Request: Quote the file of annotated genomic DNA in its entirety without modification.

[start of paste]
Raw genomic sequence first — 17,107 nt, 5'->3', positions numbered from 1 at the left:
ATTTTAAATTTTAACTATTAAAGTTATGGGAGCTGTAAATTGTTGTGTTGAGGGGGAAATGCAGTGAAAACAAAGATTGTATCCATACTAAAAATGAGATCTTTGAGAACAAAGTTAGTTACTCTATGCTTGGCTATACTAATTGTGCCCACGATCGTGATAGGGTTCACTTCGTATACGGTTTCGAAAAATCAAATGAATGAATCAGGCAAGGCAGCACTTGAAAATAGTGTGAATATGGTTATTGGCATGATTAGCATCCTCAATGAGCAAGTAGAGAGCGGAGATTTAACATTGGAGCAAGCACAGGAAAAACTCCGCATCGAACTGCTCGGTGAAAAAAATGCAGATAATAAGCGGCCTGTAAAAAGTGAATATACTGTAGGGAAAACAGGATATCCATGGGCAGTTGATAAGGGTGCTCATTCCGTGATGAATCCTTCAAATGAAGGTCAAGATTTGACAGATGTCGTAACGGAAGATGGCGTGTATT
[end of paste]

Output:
Raw genomic sequence first — 17,107 nt, 5'->3', positions numbered from 1 at the left:
ATTTTAAATTTTAACTATTAAAGTTATGGGAGCTGTAAATTGTTGTGTTGAGGGGGAAATGCAGTGAAAACAAAGATTGTATCCATACTAAAAATGAGATCTTTGAGAACAAAGTTAGTTACTCTATGCTTGGCTATACTAATTGTGCCCACGATCGTGATAGGGTTCACTTCGTATACGGTTTCGAAAAATCAAATGAATGAATCAGGCAAGGCAGCACTTGAAAATAGTGTGAATATGGTTATTGGCATGATTAGCATCCTCAATGAGCAAGTAGAGAGCGGAGATTTAACATTGGAGCAAGCACAGGAAAAACTCCGCATCGAACTGCTCGGTGAAAAAAATGCAGATAATAAGCGGCCTGTAAAAAGTGAATATACTGTAGGGAAAACAGGATATCCATGGGCAGTTGATAAGGGTGCTCATTCCGTGATGAATCCTTCAAATGAAGGTCAAGATTTGACAGATGTCGTAACGGAAGATGGCGTGTATT